Puerto Vallarta, Mexico – Responding to the health emergency declared by the World Health Organization, the SETAC Community and Wellness Center has put into place a community protocol for monkeypox in the city of Puerto Vallarta that includes health promotion and prevention, primary care for affected patients, and confirmation of possible cases.
“Our protocol has three pillars: first, public diffusion of information on symptom identification and care methods; then, primary care and follow-up with patients in our offices; and, finally with case confirmation derived from the public health laboratory in El Remance,” explained Paco Arjona, executive director of SETAC.
He stated that, as of August 22, there have been 386 cases of monkeypox officially diagnosed in Mexico, with Jalisco in second place nationally with 69 confirmed cases, although in Puerto Vallarta in the last week there has been one case reported per day, so it is very important to work with the health authorities to contain the outbreak, he said.
Arjona added that the community protocol has already begun in two nightclubs in the Romantic Zone, and is available to any commercial establishment that would like to put it in place, such as bars, restaurants, hotels, theaters, etc. For this, interested parties can visit the website, call (322) 224-1974, email contacto(at)setac.com.mx. or send a message via WhatsApp to 322-108-9066.
For his part, doctor Alain Hernández Flores, also from SETAC, confirmed that the disease lasts an average of 21 days, it is transmitted by direct contact with the secretions of a sick person through mucous membranes or skin lesions, respiratory droplets and objects contaminated with body fluids, and can be prevented by avoiding direct physical contact with people who are ill or suspected of having the disease.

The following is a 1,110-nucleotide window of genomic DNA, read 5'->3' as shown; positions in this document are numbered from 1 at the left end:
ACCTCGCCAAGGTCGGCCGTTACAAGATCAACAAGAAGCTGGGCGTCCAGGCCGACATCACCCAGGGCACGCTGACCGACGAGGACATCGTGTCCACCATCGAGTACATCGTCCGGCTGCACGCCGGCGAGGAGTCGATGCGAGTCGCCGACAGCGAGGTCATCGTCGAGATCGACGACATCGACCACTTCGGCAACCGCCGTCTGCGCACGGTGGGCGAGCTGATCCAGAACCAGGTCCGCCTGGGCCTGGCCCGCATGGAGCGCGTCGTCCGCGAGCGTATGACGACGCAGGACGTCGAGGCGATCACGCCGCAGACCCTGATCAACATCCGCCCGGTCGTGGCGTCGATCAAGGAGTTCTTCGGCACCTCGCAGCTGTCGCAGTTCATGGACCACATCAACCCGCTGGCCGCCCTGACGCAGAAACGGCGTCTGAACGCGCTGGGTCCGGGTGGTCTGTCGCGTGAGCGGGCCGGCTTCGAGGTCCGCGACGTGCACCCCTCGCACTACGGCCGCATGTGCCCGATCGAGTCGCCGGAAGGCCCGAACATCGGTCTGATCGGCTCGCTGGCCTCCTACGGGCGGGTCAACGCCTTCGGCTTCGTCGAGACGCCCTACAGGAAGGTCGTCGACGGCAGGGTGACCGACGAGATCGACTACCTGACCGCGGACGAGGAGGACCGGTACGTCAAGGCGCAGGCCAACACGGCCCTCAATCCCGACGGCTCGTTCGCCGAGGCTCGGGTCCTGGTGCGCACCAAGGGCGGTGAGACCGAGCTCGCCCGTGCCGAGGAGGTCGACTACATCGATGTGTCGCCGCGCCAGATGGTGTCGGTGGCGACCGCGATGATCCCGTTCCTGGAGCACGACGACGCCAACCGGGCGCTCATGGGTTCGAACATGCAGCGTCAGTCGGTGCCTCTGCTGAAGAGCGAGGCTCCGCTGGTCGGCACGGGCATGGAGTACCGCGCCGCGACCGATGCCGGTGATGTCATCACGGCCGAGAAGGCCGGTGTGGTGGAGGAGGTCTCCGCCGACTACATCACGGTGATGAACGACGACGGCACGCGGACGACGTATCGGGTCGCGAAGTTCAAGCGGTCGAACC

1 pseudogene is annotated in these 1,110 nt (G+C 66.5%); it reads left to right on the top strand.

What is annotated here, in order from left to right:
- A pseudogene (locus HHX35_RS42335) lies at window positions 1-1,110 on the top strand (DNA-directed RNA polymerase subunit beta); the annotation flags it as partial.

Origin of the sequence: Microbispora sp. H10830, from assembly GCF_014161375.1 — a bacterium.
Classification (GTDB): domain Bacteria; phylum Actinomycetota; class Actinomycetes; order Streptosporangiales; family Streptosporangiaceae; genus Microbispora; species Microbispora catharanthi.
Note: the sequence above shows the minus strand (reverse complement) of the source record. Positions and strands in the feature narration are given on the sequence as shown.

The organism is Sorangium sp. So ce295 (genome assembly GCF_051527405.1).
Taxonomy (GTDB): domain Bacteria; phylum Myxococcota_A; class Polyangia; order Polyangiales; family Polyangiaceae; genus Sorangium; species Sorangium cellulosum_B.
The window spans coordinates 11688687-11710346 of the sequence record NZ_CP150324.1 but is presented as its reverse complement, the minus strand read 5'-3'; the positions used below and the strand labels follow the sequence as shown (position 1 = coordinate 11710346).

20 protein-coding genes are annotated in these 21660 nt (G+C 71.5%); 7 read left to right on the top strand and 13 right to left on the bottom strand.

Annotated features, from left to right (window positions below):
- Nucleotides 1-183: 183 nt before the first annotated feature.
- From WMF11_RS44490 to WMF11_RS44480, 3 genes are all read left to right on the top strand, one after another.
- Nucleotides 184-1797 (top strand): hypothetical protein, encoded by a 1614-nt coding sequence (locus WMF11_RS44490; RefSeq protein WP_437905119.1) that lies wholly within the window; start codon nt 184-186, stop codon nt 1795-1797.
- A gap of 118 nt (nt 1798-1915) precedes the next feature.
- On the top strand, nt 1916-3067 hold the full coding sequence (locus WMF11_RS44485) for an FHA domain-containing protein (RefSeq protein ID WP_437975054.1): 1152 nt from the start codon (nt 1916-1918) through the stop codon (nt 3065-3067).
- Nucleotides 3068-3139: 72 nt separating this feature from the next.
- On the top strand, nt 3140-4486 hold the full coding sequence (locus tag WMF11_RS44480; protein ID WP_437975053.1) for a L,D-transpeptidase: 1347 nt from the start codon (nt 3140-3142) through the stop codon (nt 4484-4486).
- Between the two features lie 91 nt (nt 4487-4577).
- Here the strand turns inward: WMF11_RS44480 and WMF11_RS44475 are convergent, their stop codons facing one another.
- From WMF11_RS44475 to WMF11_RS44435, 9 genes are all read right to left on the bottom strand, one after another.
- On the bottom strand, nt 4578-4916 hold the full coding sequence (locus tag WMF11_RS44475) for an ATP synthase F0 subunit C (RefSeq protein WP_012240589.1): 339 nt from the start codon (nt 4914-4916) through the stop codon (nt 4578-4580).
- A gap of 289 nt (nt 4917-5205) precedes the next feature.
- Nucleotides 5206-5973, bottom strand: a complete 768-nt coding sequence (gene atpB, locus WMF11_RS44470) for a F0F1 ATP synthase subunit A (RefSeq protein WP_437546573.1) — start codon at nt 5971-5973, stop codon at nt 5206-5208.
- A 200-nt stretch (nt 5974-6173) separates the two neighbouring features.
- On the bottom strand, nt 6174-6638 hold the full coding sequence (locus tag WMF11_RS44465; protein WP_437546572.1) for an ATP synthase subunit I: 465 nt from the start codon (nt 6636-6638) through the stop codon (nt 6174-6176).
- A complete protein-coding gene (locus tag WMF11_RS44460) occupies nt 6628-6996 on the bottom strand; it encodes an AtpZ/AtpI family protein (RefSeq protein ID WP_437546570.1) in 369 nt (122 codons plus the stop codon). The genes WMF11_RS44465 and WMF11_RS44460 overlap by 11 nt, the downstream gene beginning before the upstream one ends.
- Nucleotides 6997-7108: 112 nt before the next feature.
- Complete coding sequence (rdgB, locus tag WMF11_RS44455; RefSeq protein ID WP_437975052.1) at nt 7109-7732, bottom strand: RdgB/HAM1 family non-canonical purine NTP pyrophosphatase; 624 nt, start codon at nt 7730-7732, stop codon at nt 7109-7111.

“Sexual contact is an activity that must be taken into account, since monkeypox is spread by very close contact between two or more people. There are practices that can increase the risk of infection, such as: sex with multiple people or sex parties; this, due to the close contact between people,” Dr. Hernandez emphasized.
SETAC has published a microsite with information available to the population, as well as a community registry of monkeypox cases, in order to compare the data from the Ministry of Health and demonstrate that infections are not minor nor isolated.
Finally, on behalf of the LGBT+ community, SETAC joined the demand of other civil organizations at the national level for the authorities to train the personnel of health institutions to offer information and care that is dignified, without stigma, and supports patients’ human rights. In particular, SETAC urges them to acquire preventative monkeypox vaccines and supply them to the population at highest risk.
Located at Aldanaca 178 4A & 4B, in the Colonia Versalles of neighborhood of Puerto Vallarta, SETAC is a non-profit community and wellness center whose mission is to reduce HIV and other sexually transmitted infections in the greater Banderas Bay area. Free counseling, testing, treatments and referrals for HIV and other sexual transmitted illness are just some of the free services SETAC provides to the entire population, without prejudice or discrimination. For more information, follow SETAC on Facebook, visit the website, call (322) 224-1974 or email contacto(at)setac.com.mx.